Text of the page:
Just like it's artsy-fartsy friend Paint,Wordpad has received an upgrade as well. You've probably long-since replaced past versions of Wordpad for better, more robust word processing applications, but to keep pace, Microsoft has added a few new features as well as the Scenic Ribbon UI. Now it looks like a slimmed-down version of Microsoft Word and makes a perfectly acceptable tool for offline document creation or editing. It also now supports Open Document and Open XML file formats for opening newer files and saving them in formats that work with older version of Office.

5. Calculator

Previous versions of the Windows Calculator had all the basic functions just about every user would need. There was the standard look and the Scientific view, and this was largely unchanged since the very first version of Windows. The Standard and Scientific views are still there, but now Microsoft has addedProgrammer and Statistics views as well as new functions in the form of Unit Conversion, Date Calculation, and Worksheets that pop out to the right of the Calculator itself. The Programmer view gives you data type and number format conversion options and the Statistics view gives you, of course, common statistics functions. The new Unit Conversion function converts just about anything you can think of, from angles and areas to temperatures and weights. Date Calculation makes it easy to do exactly what the name implies and Worksheets give you a way to calculate a mortgage, vehicle lease, and fuel economy in both miles and kilometers.

6. Windows Key

The Windows Key has been sitting on our keyboards since Windows 95 and now it's actually functional. Use the Windows Key plus the Up Arrow to maximize a window, the Down Arrow to minimize, and Left and Right Arrows to snap a window to the left or right. The Windows Key plus the G key will bring your Gadgets to the front, and using it in combination with Tab will let you cycle through opened windows in 3D. That's not all, pressing the Windows Key in combination with any number on the keyboard will launch an the application in that slot on the taskbar. For instance, if Internet Explorer is the first icon next to your start button, pressing Windows Key + 1 will launch Internet Explorer. It's now easier than ever to accomplish common tasks without taking your hands off the keyboard.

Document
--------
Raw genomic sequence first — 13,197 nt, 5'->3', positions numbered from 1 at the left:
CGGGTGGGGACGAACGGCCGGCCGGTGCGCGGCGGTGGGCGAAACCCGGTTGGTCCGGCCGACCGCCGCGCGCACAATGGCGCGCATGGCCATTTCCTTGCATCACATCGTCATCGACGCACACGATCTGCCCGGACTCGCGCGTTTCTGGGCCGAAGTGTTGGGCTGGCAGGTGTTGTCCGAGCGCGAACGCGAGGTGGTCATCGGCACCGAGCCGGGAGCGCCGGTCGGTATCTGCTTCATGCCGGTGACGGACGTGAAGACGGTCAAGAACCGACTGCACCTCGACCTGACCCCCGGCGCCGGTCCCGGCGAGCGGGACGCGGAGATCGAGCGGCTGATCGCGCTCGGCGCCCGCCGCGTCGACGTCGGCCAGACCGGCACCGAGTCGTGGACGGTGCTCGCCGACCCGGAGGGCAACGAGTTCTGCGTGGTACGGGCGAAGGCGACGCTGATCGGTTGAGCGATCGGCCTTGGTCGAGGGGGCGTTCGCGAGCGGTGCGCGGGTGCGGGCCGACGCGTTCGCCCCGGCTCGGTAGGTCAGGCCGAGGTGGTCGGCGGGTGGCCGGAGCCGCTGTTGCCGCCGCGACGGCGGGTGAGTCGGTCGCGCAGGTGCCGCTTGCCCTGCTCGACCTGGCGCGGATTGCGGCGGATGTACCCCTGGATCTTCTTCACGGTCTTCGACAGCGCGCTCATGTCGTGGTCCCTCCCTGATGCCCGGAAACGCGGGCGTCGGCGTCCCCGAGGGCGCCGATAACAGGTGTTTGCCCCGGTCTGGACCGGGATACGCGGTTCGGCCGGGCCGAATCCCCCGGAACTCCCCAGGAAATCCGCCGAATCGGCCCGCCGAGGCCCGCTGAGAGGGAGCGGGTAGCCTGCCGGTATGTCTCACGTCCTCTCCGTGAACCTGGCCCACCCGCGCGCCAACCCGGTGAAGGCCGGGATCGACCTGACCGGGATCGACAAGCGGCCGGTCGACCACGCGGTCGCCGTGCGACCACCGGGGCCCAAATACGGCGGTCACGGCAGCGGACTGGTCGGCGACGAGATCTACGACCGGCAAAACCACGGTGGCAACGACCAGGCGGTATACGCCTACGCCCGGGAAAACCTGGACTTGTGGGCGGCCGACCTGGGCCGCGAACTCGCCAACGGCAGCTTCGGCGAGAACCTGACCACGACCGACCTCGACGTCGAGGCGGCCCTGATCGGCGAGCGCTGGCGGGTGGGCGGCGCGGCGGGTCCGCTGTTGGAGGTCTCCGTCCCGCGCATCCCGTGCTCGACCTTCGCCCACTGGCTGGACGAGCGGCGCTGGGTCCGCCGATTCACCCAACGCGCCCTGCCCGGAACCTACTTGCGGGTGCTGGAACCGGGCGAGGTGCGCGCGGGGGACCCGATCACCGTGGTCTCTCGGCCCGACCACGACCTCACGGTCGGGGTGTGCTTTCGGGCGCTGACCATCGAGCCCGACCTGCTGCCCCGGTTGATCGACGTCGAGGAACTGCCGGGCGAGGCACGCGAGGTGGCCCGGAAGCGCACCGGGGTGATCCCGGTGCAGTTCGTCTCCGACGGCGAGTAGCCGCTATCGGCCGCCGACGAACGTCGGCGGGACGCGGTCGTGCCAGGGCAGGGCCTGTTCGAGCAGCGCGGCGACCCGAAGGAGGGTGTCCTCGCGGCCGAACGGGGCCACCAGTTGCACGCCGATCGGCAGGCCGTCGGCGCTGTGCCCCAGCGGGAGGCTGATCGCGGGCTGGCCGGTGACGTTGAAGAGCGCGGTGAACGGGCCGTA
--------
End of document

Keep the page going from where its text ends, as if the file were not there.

7. Taskbar Jump Menu Properties

Last time we covered the new taskbar, but what if you'd like to customize it beyond just pinning application shortcuts to it and sliding them around?  What if the shortcut needs special instructions or needs to be Run As Administrator? Now, when you right-click a taskbar item, you're presented with the Jump List, which is handy, but not what we're looking for. If you navigate up the Jump List to the Application Name and right-click that as well, you're presented with another context menu that gives you the Properties, Run as Administrator, Pin to Taskbar, and Open options. This gives you fairly quick access to everything you need from the taskbar.
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11 July 2010 at 2:34 PM

hey... can u guide me to install an OS....? imagine i've downloaded windows 7.... i've the setup file... wat shud i do...?